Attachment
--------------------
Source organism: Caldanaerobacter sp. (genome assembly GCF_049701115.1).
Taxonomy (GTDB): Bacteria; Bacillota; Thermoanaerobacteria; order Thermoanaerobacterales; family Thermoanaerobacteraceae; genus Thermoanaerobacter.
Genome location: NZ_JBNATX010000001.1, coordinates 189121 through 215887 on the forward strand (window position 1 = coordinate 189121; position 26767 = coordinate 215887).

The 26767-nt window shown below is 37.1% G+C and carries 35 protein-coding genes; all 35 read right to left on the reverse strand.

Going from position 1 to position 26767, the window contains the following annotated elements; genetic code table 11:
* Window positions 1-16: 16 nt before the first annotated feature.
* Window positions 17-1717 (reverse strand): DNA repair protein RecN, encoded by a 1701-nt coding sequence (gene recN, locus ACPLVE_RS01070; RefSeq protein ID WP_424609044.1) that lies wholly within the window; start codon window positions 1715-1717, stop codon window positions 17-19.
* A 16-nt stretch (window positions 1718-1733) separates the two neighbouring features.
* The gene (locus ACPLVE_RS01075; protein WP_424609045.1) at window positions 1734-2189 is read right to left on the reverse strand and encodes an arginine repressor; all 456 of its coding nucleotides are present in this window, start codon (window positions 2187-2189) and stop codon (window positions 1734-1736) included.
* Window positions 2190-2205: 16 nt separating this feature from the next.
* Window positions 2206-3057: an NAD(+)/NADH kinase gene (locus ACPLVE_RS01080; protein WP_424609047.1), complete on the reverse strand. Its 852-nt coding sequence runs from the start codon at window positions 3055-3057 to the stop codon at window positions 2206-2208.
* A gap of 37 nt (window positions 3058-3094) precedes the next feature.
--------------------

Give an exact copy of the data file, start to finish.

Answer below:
Source organism: Caldanaerobacter sp. (genome assembly GCF_049701115.1).
Taxonomy (GTDB): Bacteria; Bacillota; Thermoanaerobacteria; order Thermoanaerobacterales; family Thermoanaerobacteraceae; genus Thermoanaerobacter.
Genome location: NZ_JBNATX010000001.1, coordinates 189121 through 215887 on the forward strand (window position 1 = coordinate 189121; position 26767 = coordinate 215887).

The 26767-nt window shown below is 37.1% G+C and carries 35 protein-coding genes; all 35 read right to left on the reverse strand.

Going from position 1 to position 26767, the window contains the following annotated elements; genetic code table 11:
* Window positions 1-16: 16 nt before the first annotated feature.
* Window positions 17-1717 (reverse strand): DNA repair protein RecN, encoded by a 1701-nt coding sequence (gene recN, locus ACPLVE_RS01070; RefSeq protein ID WP_424609044.1) that lies wholly within the window; start codon window positions 1715-1717, stop codon window positions 17-19.
* A 16-nt stretch (window positions 1718-1733) separates the two neighbouring features.
* The gene (locus ACPLVE_RS01075; protein WP_424609045.1) at window positions 1734-2189 is read right to left on the reverse strand and encodes an arginine repressor; all 456 of its coding nucleotides are present in this window, start codon (window positions 2187-2189) and stop codon (window positions 1734-1736) included.
* Window positions 2190-2205: 16 nt separating this feature from the next.
* Window positions 2206-3057: an NAD(+)/NADH kinase gene (locus ACPLVE_RS01080; protein WP_424609047.1), complete on the reverse strand. Its 852-nt coding sequence runs from the start codon at window positions 3055-3057 to the stop codon at window positions 2206-2208.
* A gap of 37 nt (window positions 3058-3094) precedes the next feature.